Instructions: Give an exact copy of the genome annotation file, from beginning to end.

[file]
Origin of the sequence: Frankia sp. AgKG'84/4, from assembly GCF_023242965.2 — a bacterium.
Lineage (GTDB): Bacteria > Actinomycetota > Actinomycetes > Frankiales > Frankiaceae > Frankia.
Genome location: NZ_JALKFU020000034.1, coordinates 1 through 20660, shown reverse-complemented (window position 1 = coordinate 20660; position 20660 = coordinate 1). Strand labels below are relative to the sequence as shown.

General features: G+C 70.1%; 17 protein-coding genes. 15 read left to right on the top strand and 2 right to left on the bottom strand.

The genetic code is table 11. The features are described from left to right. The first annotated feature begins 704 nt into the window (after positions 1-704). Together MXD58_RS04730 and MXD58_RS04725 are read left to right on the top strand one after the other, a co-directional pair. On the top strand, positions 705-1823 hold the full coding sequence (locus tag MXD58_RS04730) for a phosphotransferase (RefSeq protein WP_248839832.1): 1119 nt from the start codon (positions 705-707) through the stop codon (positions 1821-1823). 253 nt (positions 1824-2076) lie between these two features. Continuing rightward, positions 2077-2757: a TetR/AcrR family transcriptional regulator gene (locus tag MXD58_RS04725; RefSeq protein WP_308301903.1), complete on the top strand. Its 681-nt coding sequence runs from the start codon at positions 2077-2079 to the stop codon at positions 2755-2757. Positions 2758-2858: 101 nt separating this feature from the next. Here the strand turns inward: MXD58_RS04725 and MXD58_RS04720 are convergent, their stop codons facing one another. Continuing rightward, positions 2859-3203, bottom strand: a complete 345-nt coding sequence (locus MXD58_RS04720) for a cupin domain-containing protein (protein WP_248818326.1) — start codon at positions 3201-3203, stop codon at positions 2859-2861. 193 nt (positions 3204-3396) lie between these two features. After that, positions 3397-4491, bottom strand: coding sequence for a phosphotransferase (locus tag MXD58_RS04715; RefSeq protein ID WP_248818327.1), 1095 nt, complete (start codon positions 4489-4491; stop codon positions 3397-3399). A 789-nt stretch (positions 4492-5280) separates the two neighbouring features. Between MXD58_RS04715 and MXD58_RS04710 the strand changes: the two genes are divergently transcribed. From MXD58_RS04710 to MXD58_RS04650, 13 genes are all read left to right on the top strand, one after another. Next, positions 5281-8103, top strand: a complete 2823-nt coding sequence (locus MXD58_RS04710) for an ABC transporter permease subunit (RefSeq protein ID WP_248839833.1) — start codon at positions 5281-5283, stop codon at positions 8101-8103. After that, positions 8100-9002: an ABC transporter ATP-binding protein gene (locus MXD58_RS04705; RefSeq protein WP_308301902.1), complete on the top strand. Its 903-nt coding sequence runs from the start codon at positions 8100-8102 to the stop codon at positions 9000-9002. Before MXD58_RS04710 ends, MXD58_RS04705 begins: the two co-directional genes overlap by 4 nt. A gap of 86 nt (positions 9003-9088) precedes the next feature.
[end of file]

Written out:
Origin of the sequence: Frankia sp. AgKG'84/4, from assembly GCF_023242965.2 — a bacterium.
Lineage (GTDB): Bacteria > Actinomycetota > Actinomycetes > Frankiales > Frankiaceae > Frankia.
Genome location: NZ_JALKFU020000034.1, coordinates 1 through 20660, shown reverse-complemented (window position 1 = coordinate 20660; position 20660 = coordinate 1). Strand labels below are relative to the sequence as shown.

General features: G+C 70.1%; 17 protein-coding genes. 15 read left to right on the top strand and 2 right to left on the bottom strand.

The genetic code is table 11. The features are described from left to right. The first annotated feature begins 704 nt into the window (after positions 1-704). Together MXD58_RS04730 and MXD58_RS04725 are read left to right on the top strand one after the other, a co-directional pair. On the top strand, positions 705-1823 hold the full coding sequence (locus tag MXD58_RS04730) for a phosphotransferase (RefSeq protein WP_248839832.1): 1119 nt from the start codon (positions 705-707) through the stop codon (positions 1821-1823). 253 nt (positions 1824-2076) lie between these two features. Continuing rightward, positions 2077-2757: a TetR/AcrR family transcriptional regulator gene (locus tag MXD58_RS04725; RefSeq protein WP_308301903.1), complete on the top strand. Its 681-nt coding sequence runs from the start codon at positions 2077-2079 to the stop codon at positions 2755-2757. Positions 2758-2858: 101 nt separating this feature from the next. Here the strand turns inward: MXD58_RS04725 and MXD58_RS04720 are convergent, their stop codons facing one another. Continuing rightward, positions 2859-3203, bottom strand: a complete 345-nt coding sequence (locus MXD58_RS04720) for a cupin domain-containing protein (protein WP_248818326.1) — start codon at positions 3201-3203, stop codon at positions 2859-2861. 193 nt (positions 3204-3396) lie between these two features. After that, positions 3397-4491, bottom strand: coding sequence for a phosphotransferase (locus tag MXD58_RS04715; RefSeq protein ID WP_248818327.1), 1095 nt, complete (start codon positions 4489-4491; stop codon positions 3397-3399). A 789-nt stretch (positions 4492-5280) separates the two neighbouring features. Between MXD58_RS04715 and MXD58_RS04710 the strand changes: the two genes are divergently transcribed. From MXD58_RS04710 to MXD58_RS04650, 13 genes are all read left to right on the top strand, one after another. Next, positions 5281-8103, top strand: a complete 2823-nt coding sequence (locus MXD58_RS04710) for an ABC transporter permease subunit (RefSeq protein ID WP_248839833.1) — start codon at positions 5281-5283, stop codon at positions 8101-8103. After that, positions 8100-9002: an ABC transporter ATP-binding protein gene (locus MXD58_RS04705; RefSeq protein WP_308301902.1), complete on the top strand. Its 903-nt coding sequence runs from the start codon at positions 8100-8102 to the stop codon at positions 9000-9002. Before MXD58_RS04710 ends, MXD58_RS04705 begins: the two co-directional genes overlap by 4 nt. A gap of 86 nt (positions 9003-9088) precedes the next feature.